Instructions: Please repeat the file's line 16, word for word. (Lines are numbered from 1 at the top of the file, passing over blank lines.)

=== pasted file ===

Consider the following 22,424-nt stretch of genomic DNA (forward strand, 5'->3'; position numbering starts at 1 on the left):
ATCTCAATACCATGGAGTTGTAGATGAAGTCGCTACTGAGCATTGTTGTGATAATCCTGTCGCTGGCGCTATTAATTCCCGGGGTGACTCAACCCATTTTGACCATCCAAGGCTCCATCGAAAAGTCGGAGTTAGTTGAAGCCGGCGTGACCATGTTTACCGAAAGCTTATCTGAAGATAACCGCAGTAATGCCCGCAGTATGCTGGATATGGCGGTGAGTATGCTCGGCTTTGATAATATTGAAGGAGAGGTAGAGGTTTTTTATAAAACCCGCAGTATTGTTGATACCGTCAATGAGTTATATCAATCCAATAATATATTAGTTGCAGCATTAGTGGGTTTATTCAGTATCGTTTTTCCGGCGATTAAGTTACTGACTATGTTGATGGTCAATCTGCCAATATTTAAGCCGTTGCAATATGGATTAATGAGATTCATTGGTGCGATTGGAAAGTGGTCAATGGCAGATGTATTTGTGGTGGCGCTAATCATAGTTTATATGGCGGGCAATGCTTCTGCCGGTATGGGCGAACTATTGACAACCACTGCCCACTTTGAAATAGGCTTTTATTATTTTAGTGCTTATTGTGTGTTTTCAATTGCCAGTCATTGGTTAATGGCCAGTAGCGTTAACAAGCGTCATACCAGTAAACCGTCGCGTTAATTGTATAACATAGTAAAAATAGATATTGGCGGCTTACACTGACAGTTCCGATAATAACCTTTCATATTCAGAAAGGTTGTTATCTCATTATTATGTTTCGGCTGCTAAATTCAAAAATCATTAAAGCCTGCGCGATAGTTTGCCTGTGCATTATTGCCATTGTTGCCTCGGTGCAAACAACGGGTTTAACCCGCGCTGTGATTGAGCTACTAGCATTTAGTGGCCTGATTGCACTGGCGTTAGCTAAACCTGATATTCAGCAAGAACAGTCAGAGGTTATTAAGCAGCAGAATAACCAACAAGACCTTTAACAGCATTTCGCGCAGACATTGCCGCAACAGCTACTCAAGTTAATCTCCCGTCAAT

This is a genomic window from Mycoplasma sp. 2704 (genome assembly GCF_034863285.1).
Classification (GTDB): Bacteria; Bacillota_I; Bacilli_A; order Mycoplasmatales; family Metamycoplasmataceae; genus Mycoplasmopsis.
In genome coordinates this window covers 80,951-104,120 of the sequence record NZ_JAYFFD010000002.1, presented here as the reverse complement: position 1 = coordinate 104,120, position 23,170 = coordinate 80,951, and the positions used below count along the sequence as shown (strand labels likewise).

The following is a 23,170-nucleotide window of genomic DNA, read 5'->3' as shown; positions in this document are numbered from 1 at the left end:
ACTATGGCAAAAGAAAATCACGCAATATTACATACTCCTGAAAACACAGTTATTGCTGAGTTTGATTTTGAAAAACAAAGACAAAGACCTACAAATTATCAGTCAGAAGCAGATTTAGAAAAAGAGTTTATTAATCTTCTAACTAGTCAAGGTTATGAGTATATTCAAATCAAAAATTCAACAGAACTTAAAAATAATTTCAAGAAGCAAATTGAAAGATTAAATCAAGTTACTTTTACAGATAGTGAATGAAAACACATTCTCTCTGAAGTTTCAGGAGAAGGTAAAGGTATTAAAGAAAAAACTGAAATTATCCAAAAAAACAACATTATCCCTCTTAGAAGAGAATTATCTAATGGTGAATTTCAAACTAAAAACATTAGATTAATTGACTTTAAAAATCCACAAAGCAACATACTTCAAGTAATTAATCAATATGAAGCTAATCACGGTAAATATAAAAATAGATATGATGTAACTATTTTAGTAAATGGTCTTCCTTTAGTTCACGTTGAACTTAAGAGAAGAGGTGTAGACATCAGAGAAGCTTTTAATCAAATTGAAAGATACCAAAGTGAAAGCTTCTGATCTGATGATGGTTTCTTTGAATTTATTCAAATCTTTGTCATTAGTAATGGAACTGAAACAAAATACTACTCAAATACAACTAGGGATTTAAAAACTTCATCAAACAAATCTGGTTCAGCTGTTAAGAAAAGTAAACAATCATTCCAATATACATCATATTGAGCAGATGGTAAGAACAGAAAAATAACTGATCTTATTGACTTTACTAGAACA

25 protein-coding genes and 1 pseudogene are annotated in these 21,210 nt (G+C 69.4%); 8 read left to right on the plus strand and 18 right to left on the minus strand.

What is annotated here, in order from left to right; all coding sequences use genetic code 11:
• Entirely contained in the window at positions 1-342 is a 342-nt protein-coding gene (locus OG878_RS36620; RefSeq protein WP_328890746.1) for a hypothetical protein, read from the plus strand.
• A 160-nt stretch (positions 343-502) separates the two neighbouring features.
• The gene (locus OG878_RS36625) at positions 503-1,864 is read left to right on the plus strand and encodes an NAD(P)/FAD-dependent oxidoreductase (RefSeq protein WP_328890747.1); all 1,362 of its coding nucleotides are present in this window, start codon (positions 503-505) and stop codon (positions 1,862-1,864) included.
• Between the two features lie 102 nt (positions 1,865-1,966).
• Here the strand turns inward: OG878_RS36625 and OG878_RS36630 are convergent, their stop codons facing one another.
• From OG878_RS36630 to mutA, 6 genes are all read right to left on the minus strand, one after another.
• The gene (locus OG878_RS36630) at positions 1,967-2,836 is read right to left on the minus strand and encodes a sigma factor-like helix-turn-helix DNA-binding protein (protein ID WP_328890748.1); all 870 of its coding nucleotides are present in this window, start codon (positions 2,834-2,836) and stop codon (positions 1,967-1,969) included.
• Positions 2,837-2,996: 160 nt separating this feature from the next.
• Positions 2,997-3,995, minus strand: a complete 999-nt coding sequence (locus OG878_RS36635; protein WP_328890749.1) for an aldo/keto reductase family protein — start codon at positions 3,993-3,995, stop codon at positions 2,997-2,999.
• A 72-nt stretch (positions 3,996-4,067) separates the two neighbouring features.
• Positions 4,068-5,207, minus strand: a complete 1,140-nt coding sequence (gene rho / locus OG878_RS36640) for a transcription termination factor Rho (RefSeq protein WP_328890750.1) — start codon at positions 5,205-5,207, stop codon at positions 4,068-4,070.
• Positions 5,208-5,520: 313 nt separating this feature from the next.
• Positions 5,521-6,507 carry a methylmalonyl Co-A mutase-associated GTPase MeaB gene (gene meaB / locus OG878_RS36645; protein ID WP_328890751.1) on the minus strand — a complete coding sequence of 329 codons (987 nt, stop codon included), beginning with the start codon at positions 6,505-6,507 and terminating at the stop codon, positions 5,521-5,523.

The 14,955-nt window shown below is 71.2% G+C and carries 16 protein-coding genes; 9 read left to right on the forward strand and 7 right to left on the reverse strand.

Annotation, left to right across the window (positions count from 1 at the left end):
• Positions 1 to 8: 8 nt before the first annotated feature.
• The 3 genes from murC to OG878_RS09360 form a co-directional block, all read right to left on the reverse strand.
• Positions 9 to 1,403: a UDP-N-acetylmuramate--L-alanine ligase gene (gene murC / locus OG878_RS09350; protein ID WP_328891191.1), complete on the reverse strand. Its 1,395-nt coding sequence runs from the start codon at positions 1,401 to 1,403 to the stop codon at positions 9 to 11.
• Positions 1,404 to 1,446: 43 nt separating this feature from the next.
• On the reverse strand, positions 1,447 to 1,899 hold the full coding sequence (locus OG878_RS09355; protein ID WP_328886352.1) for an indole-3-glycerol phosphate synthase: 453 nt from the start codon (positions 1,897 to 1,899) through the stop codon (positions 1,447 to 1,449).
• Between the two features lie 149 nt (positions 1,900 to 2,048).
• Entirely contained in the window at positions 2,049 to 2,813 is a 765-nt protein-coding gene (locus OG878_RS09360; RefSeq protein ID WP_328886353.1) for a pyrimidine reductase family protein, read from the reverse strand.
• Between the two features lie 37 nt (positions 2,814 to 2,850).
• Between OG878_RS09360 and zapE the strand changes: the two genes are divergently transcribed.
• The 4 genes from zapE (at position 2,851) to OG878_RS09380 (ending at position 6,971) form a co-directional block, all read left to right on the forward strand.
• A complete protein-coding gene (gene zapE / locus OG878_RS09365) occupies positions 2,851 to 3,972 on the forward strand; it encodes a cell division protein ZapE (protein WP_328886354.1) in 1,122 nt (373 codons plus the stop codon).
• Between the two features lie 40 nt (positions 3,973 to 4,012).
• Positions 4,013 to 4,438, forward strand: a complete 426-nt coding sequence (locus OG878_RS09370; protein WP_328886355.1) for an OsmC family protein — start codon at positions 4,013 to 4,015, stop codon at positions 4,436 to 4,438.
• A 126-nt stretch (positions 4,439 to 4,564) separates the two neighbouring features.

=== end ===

• The gene (locus OG878_RS36630) at positions 1,967-2,836 is read right to left on the minus strand and encodes a sigma factor-like helix-turn-helix DNA-binding protein (protein ID WP_328890748.1); all 870 of its coding nucleotides are present in this window, start codon (positions 2,834-2,836) and stop codon (positions 1,967-1,969) included.